I got Brian Tinsman’s The Game Inventor’s Guidebook: How to Invent and Sell Board Games, Card Games, Role-Playing Games, & Everything in Between! Amazon thinking that it would be similar in scope and concept to Jessie Schell’s A book of Lenses Amazon but from a business standpoint: something that would go through the different steps and hurdles of getting your game published and point out the things to look out for.
Tinsman’s book is aimed squarely at the mass market, the people who’ve invented a new game but haven’t been part of or even heard about the hobby gaming scene. The advice presented in The Game Inventor’s Guidebook is good, occasionally very good, but has probably already been assimilated by anyone with a serious interest in boardgames or board game design. Some example chapters:
- Markets For Games (Mass Market, Hobby Games, American Specialty Games etc.)
- Mass Market Games You Should Know About (Monopoly, Clue, Scrabble etc.)
- Hobby Games You Should Know (MTG, D&D, Warhammer etc.)
- Self Publishing: Before You Print (Do market research, hire an artist, look for financing etc.)
At The Game Inventor’s Guidebook is very much of an overview of a very broad field. The part on playtesting takes up all of four pages. Game design gets ten in total. Submission strategies: another four pages. Anatomy of a publisher – ten pages (actually quite worthwhile if you haven’t started submitting yet). Lots of ground covered, but shallowly.
That’s actually one of the Game Inventor’s Guidebook’s strong points: it’s shallowness makes it very fast to read. I got through it in two (partial) evenings. It’s easy to read too, not many technical terms or deep thoughts so the pages fly by. And it’s rather entertaining, although my interest diminishes quite fast since I’m covering areas I’m already familiar with. Thankfully the book jumps to another subject right when that happens.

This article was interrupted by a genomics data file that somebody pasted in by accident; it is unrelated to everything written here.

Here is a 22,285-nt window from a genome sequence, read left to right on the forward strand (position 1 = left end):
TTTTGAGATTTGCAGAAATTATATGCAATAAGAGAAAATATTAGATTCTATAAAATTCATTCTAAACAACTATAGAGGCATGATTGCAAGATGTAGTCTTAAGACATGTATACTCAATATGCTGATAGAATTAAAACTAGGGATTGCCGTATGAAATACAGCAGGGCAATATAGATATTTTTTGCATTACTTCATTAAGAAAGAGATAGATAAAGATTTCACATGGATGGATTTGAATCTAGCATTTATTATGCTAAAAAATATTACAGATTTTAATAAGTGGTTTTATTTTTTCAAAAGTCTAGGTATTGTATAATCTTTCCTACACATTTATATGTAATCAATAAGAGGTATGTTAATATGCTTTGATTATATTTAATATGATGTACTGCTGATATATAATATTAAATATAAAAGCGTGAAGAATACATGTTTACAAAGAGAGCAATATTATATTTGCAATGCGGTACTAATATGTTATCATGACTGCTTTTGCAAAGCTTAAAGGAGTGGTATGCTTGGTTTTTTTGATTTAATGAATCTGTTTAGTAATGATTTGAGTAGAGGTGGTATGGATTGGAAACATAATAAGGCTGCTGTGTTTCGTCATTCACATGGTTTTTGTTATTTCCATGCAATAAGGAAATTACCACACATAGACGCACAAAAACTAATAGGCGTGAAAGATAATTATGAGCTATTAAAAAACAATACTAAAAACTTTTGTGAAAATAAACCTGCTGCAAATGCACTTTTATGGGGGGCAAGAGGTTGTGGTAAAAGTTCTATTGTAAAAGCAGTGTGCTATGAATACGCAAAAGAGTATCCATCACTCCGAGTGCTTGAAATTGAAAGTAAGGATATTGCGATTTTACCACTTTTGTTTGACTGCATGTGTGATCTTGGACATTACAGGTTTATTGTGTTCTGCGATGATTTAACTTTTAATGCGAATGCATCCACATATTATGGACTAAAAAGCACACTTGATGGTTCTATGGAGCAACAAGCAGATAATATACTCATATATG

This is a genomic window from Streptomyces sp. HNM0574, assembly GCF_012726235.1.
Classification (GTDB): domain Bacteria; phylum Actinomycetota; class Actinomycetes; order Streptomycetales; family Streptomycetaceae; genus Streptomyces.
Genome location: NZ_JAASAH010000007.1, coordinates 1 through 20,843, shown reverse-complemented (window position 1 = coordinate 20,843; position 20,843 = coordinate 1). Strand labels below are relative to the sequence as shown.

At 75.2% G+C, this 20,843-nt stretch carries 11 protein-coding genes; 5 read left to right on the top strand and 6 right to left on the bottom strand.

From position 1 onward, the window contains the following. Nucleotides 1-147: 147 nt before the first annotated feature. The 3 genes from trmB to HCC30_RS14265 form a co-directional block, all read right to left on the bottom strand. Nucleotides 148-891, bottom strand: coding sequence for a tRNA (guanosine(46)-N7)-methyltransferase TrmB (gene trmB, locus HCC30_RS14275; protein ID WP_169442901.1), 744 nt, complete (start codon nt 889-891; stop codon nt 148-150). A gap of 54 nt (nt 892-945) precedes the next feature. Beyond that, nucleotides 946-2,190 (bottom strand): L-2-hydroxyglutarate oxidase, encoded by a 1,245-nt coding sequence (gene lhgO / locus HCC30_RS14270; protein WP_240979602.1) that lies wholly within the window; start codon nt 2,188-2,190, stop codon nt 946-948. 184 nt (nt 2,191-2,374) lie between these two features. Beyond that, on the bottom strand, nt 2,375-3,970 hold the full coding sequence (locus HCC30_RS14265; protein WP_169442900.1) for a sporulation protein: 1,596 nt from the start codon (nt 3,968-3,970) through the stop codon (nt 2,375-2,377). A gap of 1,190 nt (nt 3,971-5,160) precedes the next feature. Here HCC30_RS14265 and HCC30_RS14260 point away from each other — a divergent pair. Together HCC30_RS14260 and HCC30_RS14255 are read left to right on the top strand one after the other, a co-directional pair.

The other strong point is the interviews. Tinsman has gotten comments from some the cream of the crop, like Reiner Knizia, Mike Gray (Director of Product design at Hasbro), Richard Tait and Whit Alexander of Cranium Amazon fame and Peggy Brown of Patch. He also has stories gleaned from his years in the industry, some of which are quite entertaining:
Executives at Games Workshop have also acknowledged that their typical consumer is fiercely loyal, but only for a few years. The model Warhammer player is a boy who tends to pick up the hobby around age 12 or so, until he drops it when he discovers cars and girls at about 15. With this in mind the company’s business model is engineered to get as much revenue out of him while they can.
Confirming what people in the business already know but fun to ready anyway.
One thing that The Game Inventor’s Guidebook does very well is point out, repeatedly, that publishing a game is no walk in the park. You will have to struggle, and struggle hard to get published. As for making it big – multiply that struggle a thousandfold and add a luck requirement. So expect realism, not happy thoughts.
If you’re an experienced designer then perhaps that is the best view you should take of The Game Inventor’s Guidebook: a fun romp through the game design and publishing industry. If you pick it up with that in mind you won’t be disappointed. But if you’re looking for a book with in-depth information that will help you succeed as a game designer, try Schell’s Book of Lenses or Keith Meyers’ Paid to Play.
But if you’ve just started out on your path to being a game designer then The Game Inventor’s Guidebook is a great place to get the 10 000 meter view.